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Never trust a man for the size of his monkey


His monkey was of the smallest kind in South America and that is why we trusted him. It was a reason as good as any that we could count on coming up with in this place. We were in Coca, Ecuador – a small jungle town that we had big expectations for as far as being our portal to an off the beaten track adventure, or so we hoped. This would be our first stab at the jungle and the Rio Napo which further along the way merges with the Amazon. The plan was to make our way on public transportation, a dugout canoe, to the border with Peru and then hop a cargo boat going all the way to Iquitos. A bit optimistic and questionable plan, but I hear such ingredients are key when cooking up an adventure.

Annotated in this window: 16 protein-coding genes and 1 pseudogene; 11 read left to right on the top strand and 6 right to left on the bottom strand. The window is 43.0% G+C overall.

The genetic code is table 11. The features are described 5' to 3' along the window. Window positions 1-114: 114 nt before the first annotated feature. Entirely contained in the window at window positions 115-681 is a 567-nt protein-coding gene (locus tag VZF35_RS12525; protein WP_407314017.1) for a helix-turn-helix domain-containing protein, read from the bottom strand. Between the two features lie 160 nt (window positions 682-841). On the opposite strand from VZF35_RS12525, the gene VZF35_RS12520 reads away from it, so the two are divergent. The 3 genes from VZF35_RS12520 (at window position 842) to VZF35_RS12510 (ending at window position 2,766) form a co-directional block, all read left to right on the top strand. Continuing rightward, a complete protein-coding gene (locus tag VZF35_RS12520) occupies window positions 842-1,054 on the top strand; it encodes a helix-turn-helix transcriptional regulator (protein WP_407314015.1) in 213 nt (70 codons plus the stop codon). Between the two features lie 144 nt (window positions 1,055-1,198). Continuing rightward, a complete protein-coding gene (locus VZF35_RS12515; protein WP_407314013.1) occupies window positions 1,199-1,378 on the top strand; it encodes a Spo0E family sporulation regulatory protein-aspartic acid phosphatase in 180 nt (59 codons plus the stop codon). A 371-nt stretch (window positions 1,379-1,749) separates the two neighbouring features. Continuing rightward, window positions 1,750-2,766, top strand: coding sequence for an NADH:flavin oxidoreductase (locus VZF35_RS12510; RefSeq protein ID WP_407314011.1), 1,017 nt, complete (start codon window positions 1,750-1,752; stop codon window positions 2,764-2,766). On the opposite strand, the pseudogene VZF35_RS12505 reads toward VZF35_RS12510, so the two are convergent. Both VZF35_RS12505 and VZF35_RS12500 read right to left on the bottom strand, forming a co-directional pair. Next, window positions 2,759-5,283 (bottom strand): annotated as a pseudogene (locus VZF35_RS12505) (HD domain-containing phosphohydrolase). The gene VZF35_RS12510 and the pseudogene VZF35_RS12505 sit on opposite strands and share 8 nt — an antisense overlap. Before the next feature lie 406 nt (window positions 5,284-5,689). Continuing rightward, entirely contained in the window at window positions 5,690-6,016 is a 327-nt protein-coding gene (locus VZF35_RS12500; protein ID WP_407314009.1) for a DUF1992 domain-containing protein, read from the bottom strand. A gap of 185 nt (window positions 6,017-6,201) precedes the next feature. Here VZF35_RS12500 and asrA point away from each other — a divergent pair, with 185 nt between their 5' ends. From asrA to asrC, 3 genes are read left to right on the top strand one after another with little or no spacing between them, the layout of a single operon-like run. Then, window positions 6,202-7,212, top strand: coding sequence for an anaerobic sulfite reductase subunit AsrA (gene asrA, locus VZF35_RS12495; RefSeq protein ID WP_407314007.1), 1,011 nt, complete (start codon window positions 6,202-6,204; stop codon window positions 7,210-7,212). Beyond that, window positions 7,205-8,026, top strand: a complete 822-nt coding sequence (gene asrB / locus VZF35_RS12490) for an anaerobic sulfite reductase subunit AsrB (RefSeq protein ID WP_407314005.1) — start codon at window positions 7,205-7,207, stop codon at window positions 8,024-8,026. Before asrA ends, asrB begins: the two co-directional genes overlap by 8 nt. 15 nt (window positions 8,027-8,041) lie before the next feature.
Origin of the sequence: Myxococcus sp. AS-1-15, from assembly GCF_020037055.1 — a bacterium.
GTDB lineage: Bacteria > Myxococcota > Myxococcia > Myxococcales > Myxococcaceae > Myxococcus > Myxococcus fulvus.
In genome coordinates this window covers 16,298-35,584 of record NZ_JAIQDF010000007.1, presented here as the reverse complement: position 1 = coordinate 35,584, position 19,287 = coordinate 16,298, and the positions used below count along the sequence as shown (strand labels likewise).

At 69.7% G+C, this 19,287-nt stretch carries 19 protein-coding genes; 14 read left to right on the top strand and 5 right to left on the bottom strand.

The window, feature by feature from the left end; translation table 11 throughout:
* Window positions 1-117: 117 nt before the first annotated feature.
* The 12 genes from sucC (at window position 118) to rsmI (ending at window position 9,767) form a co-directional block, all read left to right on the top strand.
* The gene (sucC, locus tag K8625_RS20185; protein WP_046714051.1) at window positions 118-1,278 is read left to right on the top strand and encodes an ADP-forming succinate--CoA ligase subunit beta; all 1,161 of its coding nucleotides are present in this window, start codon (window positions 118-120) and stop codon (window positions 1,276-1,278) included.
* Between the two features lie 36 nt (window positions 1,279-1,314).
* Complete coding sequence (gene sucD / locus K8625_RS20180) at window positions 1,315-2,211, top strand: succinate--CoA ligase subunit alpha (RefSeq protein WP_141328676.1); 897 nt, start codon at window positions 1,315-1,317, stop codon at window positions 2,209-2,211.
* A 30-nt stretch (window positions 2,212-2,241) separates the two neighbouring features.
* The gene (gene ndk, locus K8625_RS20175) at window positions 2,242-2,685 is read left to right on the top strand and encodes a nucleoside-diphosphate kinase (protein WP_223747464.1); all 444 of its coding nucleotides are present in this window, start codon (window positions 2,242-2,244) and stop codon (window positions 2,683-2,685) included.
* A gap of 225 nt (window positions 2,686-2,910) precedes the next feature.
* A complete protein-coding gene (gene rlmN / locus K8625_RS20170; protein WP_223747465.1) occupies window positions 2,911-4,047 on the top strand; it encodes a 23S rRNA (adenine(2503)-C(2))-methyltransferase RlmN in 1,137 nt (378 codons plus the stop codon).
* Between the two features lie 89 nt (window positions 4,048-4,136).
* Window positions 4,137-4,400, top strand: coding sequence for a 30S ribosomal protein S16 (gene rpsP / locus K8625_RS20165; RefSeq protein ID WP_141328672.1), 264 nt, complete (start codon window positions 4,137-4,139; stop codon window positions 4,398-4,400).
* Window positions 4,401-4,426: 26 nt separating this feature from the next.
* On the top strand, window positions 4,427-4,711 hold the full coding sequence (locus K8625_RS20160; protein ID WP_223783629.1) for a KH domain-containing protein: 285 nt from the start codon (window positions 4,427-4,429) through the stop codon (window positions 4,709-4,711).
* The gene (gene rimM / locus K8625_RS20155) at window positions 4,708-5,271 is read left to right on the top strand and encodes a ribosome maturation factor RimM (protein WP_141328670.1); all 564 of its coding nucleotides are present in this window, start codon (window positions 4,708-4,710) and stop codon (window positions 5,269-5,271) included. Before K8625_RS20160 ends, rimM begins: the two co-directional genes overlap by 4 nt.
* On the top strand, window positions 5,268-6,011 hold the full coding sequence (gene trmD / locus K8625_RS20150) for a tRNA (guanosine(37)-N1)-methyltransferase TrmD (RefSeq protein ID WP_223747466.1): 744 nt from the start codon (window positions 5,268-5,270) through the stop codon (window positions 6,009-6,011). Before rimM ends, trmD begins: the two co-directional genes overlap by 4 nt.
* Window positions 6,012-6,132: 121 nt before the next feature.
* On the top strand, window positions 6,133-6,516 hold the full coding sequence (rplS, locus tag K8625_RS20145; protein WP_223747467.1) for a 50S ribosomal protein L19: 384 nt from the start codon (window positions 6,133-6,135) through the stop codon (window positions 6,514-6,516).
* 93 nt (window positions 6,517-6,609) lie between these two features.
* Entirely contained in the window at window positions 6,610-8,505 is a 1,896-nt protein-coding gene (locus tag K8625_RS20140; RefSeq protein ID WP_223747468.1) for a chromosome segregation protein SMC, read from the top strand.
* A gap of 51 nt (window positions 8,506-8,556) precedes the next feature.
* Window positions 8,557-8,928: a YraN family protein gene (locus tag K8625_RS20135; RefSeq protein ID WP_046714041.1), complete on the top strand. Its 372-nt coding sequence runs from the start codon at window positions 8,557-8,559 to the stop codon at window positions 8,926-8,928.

We encountered Luis Garcia by mistake. Alex read something about him in the guidebook and then when we found ourselves walking by his bar we just couldn’t help ourselves. The man was jolly, hospitable, and what was most important – patient with my questions. As his mouse-sized pygmy marmoset helped itself to some murky liquor in a shot-glass, gripping it like a waste-high bucket, I inquired about the immense amount of amputees we have been seeing around town and was surprised to learn they weren’t the product of past wars, but reckless and illegal fishing with dynamite. Surely, I asked, if not all, then at least some have also lost hands and legs working for the oil companies that have been ruining the local jungle, but was proved wrong again as apparently all the locals are trusted with is clearing the brush with their machetes which they know how to handle since birth. The townspeople, as it turned out, have no harsh feelings towards the oil companies whatsoever, but then we could have guessed that for ourselves as during one stroll through town we found what looked like the town’s Olympic mascot. All things considered it was rather bizarre and ironic to see a smiling oil drop wearing pants and bearing a torch.